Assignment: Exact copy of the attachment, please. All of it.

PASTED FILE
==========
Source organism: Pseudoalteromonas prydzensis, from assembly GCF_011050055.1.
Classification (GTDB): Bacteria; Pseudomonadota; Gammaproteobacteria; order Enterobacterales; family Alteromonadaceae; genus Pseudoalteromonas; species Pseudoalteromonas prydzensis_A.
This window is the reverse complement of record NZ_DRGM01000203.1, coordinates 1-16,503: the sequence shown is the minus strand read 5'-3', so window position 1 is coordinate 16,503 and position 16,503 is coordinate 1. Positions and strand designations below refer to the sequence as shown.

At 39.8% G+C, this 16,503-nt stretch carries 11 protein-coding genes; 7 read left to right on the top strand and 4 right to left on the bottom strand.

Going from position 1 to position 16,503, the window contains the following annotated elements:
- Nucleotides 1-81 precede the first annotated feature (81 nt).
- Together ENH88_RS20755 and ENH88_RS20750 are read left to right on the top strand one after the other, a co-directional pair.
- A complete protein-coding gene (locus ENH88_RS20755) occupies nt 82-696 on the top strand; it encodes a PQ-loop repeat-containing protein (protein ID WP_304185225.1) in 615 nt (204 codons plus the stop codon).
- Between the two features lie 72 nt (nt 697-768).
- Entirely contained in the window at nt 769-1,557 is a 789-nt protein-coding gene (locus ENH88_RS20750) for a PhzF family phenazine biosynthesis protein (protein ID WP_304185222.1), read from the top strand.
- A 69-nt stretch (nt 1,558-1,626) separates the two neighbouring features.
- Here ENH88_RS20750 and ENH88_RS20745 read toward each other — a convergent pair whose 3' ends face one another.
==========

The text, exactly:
Source organism: Pseudoalteromonas prydzensis, from assembly GCF_011050055.1.
Classification (GTDB): Bacteria; Pseudomonadota; Gammaproteobacteria; order Enterobacterales; family Alteromonadaceae; genus Pseudoalteromonas; species Pseudoalteromonas prydzensis_A.
This window is the reverse complement of record NZ_DRGM01000203.1, coordinates 1-16,503: the sequence shown is the minus strand read 5'-3', so window position 1 is coordinate 16,503 and position 16,503 is coordinate 1. Positions and strand designations below refer to the sequence as shown.

At 39.8% G+C, this 16,503-nt stretch carries 11 protein-coding genes; 7 read left to right on the top strand and 4 right to left on the bottom strand.

Going from position 1 to position 16,503, the window contains the following annotated elements:
- Nucleotides 1-81 precede the first annotated feature (81 nt).
- Together ENH88_RS20755 and ENH88_RS20750 are read left to right on the top strand one after the other, a co-directional pair.
- A complete protein-coding gene (locus ENH88_RS20755) occupies nt 82-696 on the top strand; it encodes a PQ-loop repeat-containing protein (protein ID WP_304185225.1) in 615 nt (204 codons plus the stop codon).
- Between the two features lie 72 nt (nt 697-768).
- Entirely contained in the window at nt 769-1,557 is a 789-nt protein-coding gene (locus ENH88_RS20750) for a PhzF family phenazine biosynthesis protein (protein ID WP_304185222.1), read from the top strand.
- A 69-nt stretch (nt 1,558-1,626) separates the two neighbouring features.
- Here ENH88_RS20750 and ENH88_RS20745 read toward each other — a convergent pair whose 3' ends face one another.